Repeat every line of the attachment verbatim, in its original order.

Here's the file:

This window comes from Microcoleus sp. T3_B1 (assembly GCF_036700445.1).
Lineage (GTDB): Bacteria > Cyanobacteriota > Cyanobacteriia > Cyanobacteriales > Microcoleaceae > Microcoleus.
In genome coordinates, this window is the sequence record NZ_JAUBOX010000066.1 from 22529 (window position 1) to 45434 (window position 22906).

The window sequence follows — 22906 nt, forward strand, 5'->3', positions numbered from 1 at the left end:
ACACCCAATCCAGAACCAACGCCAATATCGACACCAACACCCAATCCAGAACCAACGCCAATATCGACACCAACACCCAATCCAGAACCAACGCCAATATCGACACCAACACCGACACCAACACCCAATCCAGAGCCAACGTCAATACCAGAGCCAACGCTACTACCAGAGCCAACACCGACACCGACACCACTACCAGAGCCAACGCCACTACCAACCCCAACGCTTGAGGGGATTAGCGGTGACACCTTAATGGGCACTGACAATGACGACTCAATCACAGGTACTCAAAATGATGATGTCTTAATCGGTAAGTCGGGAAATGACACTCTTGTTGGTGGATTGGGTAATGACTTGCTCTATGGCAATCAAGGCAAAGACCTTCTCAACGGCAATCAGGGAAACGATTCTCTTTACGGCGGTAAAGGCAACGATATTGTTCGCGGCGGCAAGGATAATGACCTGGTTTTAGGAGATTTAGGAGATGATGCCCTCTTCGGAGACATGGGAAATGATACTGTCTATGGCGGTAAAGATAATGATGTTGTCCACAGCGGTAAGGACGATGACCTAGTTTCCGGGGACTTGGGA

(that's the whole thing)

This window comes from Microcoleus sp. T3_B1 (assembly GCF_036700445.1).
Lineage (GTDB): Bacteria > Cyanobacteriota > Cyanobacteriia > Cyanobacteriales > Microcoleaceae > Microcoleus.
In genome coordinates, this window is the sequence record NZ_JAUBOX010000066.1 from 22529 (window position 1) to 45434 (window position 22906).

The window sequence follows — 22906 nt, forward strand, 5'->3', positions numbered from 1 at the left end:
ACACCCAATCCAGAACCAACGCCAATATCGACACCAACACCCAATCCAGAACCAACGCCAATATCGACACCAACACCCAATCCAGAACCAACGCCAATATCGACACCAACACCGACACCAACACCCAATCCAGAGCCAACGTCAATACCAGAGCCAACGCTACTACCAGAGCCAACACCGACACCGACACCACTACCAGAGCCAACGCCACTACCAACCCCAACGCTTGAGGGGATTAGCGGTGACACCTTAATGGGCACTGACAATGACGACTCAATCACAGGTACTCAAAATGATGATGTCTTAATCGGTAAGTCGGGAAATGACACTCTTGTTGGTGGATTGGGTAATGACTTGCTCTATGGCAATCAAGGCAAAGACCTTCTCAACGGCAATCAGGGAAACGATTCTCTTTACGGCGGTAAAGGCAACGATATTGTTCGCGGCGGCAAGGATAATGACCTGGTTTTAGGAGATTTAGGAGATGATGCCCTCTTCGGAGACATGGGAAATGATACTGTCTATGGCGGTAAAGATAATGATGTTGTCCACAGCGGTAAGGACGATGACCTAGTTTCCGGGGACTTGGGA